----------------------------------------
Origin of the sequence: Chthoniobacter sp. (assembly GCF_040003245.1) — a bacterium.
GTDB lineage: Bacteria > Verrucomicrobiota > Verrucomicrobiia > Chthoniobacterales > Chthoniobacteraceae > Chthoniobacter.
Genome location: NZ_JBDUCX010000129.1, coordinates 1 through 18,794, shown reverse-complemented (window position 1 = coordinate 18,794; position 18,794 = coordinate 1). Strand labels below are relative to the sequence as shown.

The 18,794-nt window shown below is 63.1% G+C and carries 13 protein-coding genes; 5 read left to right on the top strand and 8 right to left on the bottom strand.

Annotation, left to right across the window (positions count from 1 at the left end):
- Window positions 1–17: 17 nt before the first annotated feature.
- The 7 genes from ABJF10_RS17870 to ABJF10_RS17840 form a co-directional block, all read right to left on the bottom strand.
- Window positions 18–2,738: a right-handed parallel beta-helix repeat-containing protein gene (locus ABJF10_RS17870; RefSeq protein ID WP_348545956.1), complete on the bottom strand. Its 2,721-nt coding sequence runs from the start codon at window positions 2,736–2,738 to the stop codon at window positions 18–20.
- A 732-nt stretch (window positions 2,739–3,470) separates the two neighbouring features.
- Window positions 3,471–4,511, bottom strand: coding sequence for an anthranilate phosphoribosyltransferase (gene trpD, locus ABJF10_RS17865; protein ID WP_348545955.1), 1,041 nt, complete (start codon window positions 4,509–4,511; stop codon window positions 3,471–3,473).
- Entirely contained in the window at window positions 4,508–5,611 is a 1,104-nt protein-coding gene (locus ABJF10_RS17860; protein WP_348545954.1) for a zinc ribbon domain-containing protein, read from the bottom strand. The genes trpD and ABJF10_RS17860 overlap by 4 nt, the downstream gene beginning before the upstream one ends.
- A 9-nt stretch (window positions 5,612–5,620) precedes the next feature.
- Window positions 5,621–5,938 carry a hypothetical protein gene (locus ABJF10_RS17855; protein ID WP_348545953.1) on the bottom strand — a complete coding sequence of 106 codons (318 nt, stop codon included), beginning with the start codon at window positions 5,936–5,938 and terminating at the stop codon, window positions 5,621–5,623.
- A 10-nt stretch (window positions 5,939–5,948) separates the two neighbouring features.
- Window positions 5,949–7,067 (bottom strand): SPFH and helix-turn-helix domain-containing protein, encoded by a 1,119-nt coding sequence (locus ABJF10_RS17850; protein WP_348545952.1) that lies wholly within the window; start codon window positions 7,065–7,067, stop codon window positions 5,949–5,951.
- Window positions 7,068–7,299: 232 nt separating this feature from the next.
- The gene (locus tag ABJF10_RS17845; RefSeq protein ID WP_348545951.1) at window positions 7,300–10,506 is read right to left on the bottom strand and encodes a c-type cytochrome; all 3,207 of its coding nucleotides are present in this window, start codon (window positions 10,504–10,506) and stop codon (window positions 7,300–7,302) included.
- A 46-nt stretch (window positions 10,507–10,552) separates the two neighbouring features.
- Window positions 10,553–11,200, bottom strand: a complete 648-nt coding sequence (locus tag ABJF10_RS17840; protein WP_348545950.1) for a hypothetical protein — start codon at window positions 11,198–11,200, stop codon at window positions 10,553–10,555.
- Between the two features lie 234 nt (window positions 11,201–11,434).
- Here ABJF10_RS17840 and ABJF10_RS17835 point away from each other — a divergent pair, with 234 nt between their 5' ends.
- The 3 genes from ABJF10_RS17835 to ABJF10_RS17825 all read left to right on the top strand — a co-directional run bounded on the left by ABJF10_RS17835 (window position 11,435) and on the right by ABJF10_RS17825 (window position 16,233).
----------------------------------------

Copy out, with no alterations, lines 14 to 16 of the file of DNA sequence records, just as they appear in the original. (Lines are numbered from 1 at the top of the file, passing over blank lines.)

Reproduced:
- A 10-nt stretch (window positions 5,939–5,948) separates the two neighbouring features.
- Window positions 5,949–7,067 (bottom strand): SPFH and helix-turn-helix domain-containing protein, encoded by a 1,119-nt coding sequence (locus ABJF10_RS17850; protein WP_348545952.1) that lies wholly within the window; start codon window positions 7,065–7,067, stop codon window positions 5,949–5,951.
- Window positions 7,068–7,299: 232 nt separating this feature from the next.